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A Really Smart Congregation

This Sunday we start a new sermon series at Virginia-Highland Church. After having to preach about how the assigned lectionary readings fit with movies like “The Avengers,” and “The Lego Movie,” and “Jurassic Park,” I should have taken August off. Instead, we challenged the congregation to “Stump the Preacher,” an idea I stole from my friend Sid Fowler, pastor of First Congregational Church in Washington, D.C. We invited folks to submit questions that they want to hear answered in sermons. I’m not sure what I thought their questions would be, but I realized all too late that we have a really smart congregation.

I am missing one Sunday in the series because I’m preaching at Asbury Memorial United Methodist Church in Savannah. This will be the first time I have preached in a United Methodist church since the denomination kicked me out for being gay. What excited me about this date was that I thought I could pass off the toughest question in our new series to Rev. Kathy Burton, my associate who has to substitute for me theSunday I am gone. The problem is ALL the questions are tough.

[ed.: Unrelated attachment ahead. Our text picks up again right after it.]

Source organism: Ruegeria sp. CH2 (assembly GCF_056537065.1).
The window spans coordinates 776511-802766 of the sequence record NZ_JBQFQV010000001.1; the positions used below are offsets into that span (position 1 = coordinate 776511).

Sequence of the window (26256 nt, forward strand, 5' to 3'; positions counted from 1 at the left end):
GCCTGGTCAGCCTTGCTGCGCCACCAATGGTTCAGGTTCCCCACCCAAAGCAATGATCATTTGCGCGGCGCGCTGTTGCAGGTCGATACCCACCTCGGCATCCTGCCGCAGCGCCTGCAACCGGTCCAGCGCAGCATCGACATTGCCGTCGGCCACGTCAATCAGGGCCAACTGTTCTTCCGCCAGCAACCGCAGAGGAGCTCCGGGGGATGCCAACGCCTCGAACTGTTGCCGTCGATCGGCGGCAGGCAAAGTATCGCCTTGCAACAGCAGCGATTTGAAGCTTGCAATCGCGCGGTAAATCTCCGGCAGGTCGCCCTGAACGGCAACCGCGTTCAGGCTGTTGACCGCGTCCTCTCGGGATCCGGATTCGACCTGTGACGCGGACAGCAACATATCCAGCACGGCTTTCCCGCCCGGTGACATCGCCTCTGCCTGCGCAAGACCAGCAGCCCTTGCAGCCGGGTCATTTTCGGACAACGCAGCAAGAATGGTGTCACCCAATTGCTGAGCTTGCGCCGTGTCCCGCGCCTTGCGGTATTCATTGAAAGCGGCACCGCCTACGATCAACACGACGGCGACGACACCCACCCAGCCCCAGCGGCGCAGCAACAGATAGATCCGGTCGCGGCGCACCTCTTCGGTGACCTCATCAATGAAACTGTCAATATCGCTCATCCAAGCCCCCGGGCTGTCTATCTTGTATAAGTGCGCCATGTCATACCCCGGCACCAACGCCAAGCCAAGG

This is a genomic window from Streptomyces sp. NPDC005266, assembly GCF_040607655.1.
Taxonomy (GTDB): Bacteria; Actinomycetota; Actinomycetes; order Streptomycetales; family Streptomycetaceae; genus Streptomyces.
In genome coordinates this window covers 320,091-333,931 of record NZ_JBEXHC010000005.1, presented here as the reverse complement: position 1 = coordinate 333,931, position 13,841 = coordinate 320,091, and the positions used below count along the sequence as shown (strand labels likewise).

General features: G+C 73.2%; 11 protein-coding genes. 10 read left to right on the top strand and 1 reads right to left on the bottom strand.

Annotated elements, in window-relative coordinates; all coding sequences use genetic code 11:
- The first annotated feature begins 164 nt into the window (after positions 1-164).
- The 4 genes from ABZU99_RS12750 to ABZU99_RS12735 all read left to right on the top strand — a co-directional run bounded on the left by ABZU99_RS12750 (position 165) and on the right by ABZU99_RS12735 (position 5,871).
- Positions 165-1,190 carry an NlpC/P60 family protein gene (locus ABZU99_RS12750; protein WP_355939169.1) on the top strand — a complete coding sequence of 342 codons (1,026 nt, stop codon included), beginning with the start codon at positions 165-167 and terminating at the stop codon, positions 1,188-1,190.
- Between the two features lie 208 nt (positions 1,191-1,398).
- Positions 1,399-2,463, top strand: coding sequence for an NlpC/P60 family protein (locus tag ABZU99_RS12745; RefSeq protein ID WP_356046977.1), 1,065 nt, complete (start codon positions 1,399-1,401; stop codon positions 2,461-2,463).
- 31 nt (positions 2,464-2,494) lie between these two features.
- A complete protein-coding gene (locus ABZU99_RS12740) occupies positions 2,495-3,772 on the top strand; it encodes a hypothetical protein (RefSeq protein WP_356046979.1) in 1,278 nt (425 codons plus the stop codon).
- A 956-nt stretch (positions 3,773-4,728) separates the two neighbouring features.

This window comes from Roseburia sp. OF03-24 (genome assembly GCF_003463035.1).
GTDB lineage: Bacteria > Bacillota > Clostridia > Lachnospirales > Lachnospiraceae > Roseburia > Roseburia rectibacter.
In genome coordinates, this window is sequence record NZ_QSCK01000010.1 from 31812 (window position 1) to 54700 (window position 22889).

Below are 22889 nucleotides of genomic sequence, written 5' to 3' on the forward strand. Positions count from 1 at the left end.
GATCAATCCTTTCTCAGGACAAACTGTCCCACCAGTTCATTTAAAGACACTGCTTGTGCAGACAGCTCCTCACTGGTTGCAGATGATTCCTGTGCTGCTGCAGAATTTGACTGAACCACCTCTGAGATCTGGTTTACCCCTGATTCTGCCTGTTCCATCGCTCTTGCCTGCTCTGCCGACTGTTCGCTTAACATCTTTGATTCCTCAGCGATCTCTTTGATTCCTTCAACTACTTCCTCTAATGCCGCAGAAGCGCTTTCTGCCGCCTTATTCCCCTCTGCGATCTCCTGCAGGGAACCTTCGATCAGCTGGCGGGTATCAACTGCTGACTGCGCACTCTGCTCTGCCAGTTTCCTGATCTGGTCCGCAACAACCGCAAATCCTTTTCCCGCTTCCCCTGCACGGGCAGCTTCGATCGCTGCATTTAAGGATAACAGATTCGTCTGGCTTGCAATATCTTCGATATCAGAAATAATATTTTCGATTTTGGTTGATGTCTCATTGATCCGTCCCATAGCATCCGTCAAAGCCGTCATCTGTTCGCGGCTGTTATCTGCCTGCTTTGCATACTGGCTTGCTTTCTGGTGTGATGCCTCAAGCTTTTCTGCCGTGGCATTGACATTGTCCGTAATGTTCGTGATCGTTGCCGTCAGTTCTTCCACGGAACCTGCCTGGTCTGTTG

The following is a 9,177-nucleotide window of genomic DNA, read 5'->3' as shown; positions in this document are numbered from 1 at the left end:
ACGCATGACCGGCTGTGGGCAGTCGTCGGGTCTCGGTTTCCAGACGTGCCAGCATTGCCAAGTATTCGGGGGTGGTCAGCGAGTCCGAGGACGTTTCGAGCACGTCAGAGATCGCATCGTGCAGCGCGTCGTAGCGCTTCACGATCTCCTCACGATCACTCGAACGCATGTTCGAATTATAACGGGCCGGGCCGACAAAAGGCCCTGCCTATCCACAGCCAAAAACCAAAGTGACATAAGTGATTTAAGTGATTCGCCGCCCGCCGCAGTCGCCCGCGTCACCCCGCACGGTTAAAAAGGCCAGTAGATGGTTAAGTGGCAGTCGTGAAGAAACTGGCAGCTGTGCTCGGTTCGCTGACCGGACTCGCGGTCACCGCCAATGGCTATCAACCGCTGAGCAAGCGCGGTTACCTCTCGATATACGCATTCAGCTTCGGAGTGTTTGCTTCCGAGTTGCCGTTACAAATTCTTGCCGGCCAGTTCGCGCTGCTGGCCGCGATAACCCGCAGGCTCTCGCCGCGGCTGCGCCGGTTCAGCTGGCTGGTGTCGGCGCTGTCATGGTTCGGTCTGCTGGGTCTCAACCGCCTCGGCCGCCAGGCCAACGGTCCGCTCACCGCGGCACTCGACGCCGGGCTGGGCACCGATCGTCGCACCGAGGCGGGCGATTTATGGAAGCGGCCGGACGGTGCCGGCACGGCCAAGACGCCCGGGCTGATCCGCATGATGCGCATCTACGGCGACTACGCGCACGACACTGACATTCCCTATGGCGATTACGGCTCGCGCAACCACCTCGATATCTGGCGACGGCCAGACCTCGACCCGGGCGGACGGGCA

In the bigger picture, that is a good thing. This is not a congregation of people wrestling with trivial or superficial questions. They have thought things through for themselves. Even the first question, which came from one of our youth, speaks to the depth of the folks I am privileged to worship with eachSunday. He asked why Jesus is most often depicted with blond hair and blue eyes.

You have to come to church Sunday (or watch the sermon on our website next week) to hear what I have to say, but that question tells me that even our youth are being challenged to question assumptions and seek to hear from our still-speaking God. I can’t help but believe that this pleases God.

At the end of his life, Jesus said to his disciples that he had yet many things to tell us. Well, what new things have you heard from the Spirit lately? Has God quit speaking to you, or are you just not listening? What will it take for us to find those “thin places” through which the Spirit can whisper? Too often it takes a tragedy, but, if it is all the same, I prefer simply cleaning out my ears.

Blessings,

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Rev. Michael Piazza

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